Net Neutrality and Digital Marketing
It seems that the latest buzz word in rotation is net neutrality, and more specifically why consumers should want to protect it. So what exactly is net neutrality? It’s the concept that internet service providers (ISPs) provide access to to all content regardless of the source. What could happen if the current net neutrality rules are rolled back? Well, a few things. First, ISPs would be able to prioritize certain websites they deem relevant, or that have the ability to pay for prioritization. They could also potentially block websites or slow down the speed of web pages based upon the content.
Currently, net neutrality is protected under Title II of the of the Communications Act of 1934 as a telecommunications service, otherwise known as a utility. Title II states that common carriers (ie. ISPs) cannot “make any unjust or unreasonable discrimination in charges, practices, classifications, regulations, facilities or services.” This classification imposed under the Obama Administration is currently being challenged by the Trump appointed Chairman Pai. Pai argues that removing the Title II restrictions and reverting back to the light-touch regulations imposed under the Clinton Administration would allow for greater competition and therefore cheaper internet access. This argument is being challenged by major tech and media companies as well internet users.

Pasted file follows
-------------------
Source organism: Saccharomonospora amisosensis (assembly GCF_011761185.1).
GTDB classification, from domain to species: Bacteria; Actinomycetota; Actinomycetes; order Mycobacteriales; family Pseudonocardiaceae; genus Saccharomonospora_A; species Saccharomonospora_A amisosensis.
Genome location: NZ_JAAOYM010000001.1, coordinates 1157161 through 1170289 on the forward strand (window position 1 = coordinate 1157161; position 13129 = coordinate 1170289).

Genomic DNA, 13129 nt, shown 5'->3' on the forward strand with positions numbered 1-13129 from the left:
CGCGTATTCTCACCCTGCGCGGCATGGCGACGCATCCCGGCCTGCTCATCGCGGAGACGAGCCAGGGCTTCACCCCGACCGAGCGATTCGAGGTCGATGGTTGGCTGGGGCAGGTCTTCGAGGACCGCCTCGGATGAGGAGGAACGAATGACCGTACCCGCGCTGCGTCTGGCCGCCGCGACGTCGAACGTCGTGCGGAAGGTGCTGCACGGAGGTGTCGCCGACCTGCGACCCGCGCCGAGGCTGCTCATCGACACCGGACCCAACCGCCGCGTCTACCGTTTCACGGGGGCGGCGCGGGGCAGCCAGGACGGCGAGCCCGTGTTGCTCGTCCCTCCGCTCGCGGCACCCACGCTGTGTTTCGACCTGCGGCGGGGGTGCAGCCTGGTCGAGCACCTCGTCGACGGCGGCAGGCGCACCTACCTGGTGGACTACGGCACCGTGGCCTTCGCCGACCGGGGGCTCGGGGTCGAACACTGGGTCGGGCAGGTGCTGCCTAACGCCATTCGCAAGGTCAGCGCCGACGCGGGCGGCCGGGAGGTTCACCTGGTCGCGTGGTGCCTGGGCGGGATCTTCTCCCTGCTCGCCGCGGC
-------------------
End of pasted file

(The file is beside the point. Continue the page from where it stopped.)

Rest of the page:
In terms of digital marketing, the importance of net neutrality comes down to cost and competition. The free and open web works because essentially anyone who creates a website is on equal ground. If websites potentially have to pay ISPs for access to users, there would have to be significant capital involved in order to gain exposure in the digital space. It would also be almost impossible to compete with sites that are flush with cash such as Facebook and Google.
On Wednesday July 12, many tech firms and websites banned together to keep the net neutrality rules as they are today. Sites such as Amazon, Twitter, and Netflix, added a banner, promoted tweet, or welcome pop-up to their sites to educate their user base on not only what net neutrality is, but to also get that user base to contact their representatives in Congress. Many other sites published press releases and in the case of Facebook, both CEO Mark Zuckerburg and COO Sheryl Sandberg made statements from their personal pages. As digital marketers, we support the free and open internet and encourage those who agree to tell the FCC to keep the net neutral.